Open World RPG - Optimal Combat Style?

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Hello makers :)

I'm new posting here, so I don't know if I'm posting in this right place. However, I'm a bit stuck. I'm planning on making a fully open-world RPG in MV, where every area is accessible from the start. This is where both my difficulties and the game's difficulties both begin to fluctuate.

The further from the starting point you travel, the harder the enemies are to defeat. Despite this being the case, if the player ventures straight towards these tougher areas, I want them to still be able to kill the enemies, if they are 'skilled' enough. But just by thinking about it, the standard turn-based combat is too stat reliant for any type of player to defeat tougher enemies in combat.

So what I question is; what combat style would be optimal/ interesting for this type of game?
I've considered ABS, but it's a little overwhelming. On top of this, the world would need to be designed around ABS combat.
Any other combat systems that I'm missing? Any skills/ states to improve turn-based combat?

Any suggestions would be greatly appreciated :)))
 

TheoAllen

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In a game Kingdom of Amalur, where the game is kinda open world, there is a stat check. Which of course the further away you travel through the world, the harder it will be. It forces you to grind. So the game is indeed grindy. However, in the area, it usually has a lot of quests, rewards, and items you can gather. So while you're at it, you leveled up. The game is focused on the battle aspect, while the narration as far as I can tell, pretty boring (they used the same motion to almost every NPC).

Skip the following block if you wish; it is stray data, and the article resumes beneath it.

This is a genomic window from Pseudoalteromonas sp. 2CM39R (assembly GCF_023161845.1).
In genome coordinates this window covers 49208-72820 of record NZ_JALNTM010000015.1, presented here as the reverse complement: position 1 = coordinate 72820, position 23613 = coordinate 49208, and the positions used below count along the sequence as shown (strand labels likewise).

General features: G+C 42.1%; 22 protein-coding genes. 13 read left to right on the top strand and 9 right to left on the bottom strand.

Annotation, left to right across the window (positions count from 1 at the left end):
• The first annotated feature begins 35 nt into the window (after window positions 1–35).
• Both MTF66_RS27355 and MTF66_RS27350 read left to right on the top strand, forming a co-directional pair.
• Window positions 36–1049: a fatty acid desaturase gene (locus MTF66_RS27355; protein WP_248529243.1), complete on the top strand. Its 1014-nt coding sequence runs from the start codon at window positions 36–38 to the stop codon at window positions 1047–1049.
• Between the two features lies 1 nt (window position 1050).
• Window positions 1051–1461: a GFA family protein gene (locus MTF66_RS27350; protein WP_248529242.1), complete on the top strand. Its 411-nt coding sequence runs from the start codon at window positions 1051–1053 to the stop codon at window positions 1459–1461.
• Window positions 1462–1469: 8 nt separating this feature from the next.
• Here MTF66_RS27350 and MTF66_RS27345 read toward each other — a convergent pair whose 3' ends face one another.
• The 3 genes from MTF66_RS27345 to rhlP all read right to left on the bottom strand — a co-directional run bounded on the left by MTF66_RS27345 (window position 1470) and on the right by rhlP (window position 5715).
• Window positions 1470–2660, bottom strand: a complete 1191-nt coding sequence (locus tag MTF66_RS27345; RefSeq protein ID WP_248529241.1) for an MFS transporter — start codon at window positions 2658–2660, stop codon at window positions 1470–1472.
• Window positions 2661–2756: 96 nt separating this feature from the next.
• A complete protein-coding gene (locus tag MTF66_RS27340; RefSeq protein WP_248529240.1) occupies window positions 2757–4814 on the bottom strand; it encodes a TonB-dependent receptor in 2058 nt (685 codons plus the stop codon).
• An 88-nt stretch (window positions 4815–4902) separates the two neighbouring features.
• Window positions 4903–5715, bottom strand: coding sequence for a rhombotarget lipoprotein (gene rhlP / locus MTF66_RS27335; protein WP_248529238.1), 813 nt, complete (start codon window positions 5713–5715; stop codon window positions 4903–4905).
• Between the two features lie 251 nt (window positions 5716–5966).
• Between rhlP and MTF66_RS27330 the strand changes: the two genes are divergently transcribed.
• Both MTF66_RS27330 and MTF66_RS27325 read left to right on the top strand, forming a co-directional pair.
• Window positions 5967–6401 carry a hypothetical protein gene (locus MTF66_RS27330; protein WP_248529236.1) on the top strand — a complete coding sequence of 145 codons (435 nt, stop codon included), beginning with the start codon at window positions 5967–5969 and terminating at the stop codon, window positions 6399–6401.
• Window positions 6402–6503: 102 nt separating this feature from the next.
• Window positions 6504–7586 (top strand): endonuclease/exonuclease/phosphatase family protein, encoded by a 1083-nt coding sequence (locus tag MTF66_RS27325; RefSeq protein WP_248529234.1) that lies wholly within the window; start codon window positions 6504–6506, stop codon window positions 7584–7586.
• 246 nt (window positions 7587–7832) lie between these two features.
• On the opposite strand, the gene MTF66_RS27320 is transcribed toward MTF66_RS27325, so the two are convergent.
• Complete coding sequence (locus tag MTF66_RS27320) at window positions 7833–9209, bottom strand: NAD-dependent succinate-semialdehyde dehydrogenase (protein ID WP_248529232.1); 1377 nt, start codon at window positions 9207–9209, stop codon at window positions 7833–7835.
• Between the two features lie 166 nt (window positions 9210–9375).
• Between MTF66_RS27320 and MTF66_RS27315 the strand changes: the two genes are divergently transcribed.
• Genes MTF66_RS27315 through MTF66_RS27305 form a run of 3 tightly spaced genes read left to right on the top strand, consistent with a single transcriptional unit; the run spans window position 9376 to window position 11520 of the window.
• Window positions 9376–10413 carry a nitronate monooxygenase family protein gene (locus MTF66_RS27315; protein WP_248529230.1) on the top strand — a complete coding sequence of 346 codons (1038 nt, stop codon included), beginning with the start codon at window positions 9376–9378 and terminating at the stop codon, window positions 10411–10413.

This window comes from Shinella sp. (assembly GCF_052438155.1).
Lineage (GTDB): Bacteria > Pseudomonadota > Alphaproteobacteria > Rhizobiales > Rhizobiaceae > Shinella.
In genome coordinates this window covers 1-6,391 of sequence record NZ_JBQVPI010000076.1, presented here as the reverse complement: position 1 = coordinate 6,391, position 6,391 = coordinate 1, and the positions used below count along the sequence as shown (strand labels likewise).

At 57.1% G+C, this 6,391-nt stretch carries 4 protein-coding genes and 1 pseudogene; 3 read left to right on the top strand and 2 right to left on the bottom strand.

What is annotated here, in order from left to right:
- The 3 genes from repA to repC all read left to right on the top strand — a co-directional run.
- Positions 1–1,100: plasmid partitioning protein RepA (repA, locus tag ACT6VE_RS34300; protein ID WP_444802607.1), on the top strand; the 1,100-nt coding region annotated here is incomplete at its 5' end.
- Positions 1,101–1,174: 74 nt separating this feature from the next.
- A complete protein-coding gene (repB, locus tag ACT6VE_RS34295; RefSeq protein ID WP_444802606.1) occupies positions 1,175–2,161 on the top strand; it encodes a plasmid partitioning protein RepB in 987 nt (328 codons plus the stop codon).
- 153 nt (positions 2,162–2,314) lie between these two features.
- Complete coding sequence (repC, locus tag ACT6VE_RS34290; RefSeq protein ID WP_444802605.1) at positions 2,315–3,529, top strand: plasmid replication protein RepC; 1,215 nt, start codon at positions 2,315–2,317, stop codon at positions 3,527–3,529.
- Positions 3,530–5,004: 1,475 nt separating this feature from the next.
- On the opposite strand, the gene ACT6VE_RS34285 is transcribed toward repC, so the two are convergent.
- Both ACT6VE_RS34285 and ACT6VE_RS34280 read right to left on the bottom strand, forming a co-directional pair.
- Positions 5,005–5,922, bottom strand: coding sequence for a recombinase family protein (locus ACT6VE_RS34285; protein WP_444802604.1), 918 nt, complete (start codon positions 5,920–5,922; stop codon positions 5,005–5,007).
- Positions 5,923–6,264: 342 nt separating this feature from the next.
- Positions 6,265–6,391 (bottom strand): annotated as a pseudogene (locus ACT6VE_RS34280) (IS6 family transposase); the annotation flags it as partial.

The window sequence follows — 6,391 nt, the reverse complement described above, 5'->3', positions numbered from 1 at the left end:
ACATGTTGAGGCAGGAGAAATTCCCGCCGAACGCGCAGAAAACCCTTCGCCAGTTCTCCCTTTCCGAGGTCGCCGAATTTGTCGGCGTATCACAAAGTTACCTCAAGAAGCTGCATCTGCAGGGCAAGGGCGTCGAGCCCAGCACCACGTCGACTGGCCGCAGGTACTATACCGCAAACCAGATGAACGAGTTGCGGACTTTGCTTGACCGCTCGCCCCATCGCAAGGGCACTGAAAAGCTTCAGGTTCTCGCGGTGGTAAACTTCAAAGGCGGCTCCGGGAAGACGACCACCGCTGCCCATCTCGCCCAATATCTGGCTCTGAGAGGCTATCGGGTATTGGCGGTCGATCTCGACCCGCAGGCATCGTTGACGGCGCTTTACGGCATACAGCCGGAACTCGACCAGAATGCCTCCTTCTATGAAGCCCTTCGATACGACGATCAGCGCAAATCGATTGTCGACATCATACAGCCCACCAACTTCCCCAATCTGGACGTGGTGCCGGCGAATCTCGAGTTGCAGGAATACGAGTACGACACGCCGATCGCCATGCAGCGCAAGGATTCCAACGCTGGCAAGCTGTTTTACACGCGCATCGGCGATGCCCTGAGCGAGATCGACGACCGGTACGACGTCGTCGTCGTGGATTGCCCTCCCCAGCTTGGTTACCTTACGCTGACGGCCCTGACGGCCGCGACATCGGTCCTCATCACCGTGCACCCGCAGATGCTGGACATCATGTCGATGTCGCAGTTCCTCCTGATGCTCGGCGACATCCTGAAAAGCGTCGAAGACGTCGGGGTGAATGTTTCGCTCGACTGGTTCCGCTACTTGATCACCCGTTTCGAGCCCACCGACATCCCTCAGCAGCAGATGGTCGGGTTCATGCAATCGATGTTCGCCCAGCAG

In Bethesda games (namely, Skyrim and Fallout), all area are accessible. However, the enemies will scale up through your level. So more difficult enemies began to appear as you progress your level. They are not following your stats, you will just meet harder one, within an exception that few legendary enemies will always follow your stat to keep it feels hard.

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Honestly, I like how Beth did the scaling. Tougher enemies began to appear as you leveled up. While everyone might hate the fact that enemies also "scales" with your level, it's, in my opinion, more fair than making an enemy follow your stat. Making one new enemy with the new mechanic is exciting to discover.

You can still use turn-based combat, and also implement stat check with an excuse though. For example, of course, you don't go to the desert because folks had been telling you to stay away from that since there live some dangerous monsters. An inexperienced adventure (represented as lvl 20 or below) may not survive. Only veterans can survive.

If you want every place visitable. You can just remove or minimize grinding. For example, level does not matter much. But it can be more about preparation. If the player want to pass a place, they need a correct equipment, and maybe also correct party composition, and enough items (though, item gathering could be quite grindy too)
 

Eschaton

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Turn-based combat is fine for an open world RPG. In fact, I'd suggest not using any ABS with RPG maker, but that's because I've never seen an ABS for RPG maker that I personally like.